Global economy is ailing and so is the international tourism. The number of tourists has declined sharply around the world in year to year comparison. Middle East is among those hardly hit but the UNWTO is confident that the region will regain its popularity as a tourism destination and that it will even double the number of visitors coming here by 2020.
The Middle East has witnessed a considerable decline in the number of incoming tourists. According to the UN World Tourism Organization, 13 per cent less visitors arrived to the region in the first 7 months of this year when compared with 2008. The majority of the Middle Eastern countries however did not report extreme decline but the overall statistics is drawn down by marked drop in the number of tourists coming to Saudi Arabia and Egypt.
This decline has been caused by the global economic downturn and also by the emerging swine flu. Nevertheless, experts argue that the data are a bit distorted because the last year’s results of the tourism industry were very good. In 2008, the region witnessed an 18.2 per cent growth in tourism.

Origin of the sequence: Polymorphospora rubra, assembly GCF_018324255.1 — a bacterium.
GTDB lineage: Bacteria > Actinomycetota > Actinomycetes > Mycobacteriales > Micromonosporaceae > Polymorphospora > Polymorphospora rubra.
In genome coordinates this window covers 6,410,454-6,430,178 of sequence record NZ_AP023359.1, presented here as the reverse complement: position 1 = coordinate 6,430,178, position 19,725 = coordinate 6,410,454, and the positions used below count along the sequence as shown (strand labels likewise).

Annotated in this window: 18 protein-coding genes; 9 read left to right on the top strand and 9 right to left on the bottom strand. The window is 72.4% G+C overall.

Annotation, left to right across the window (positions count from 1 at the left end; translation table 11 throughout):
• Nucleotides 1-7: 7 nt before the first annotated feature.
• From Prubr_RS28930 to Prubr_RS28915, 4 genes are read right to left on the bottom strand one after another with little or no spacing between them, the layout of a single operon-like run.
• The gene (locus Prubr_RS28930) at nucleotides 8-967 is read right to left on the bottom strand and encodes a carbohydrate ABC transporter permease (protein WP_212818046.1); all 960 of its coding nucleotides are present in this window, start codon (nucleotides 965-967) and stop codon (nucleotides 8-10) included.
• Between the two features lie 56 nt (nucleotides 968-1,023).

Abu Dhabi recently announced their plan to increase the number of hotel guests to 2,3 million annually by 2012 and Dubai plans to lure 15 million visitors a year by 2015. In the first half of this year Dubai’s hotels hosted 3,85 million guests, which was an increase compared with the 3,68 million guests in the first half of 2008. Those guests were, however, staying only for shorter time, which resulted in lower revenues.
UNWTO experts expect the number of tourists traveling to the Middle East to more than double by 2020. Last year 54 million tourists visited the region, 136 million are expected to come by 2020. The recovery of the tourism is naturally connected with the recovery of the global economy, which is expected to improve in 2010. Nevertheless, this year will see a global decline of international tourism. According to UNWTO, the decline will range between 4 and 6 per cent.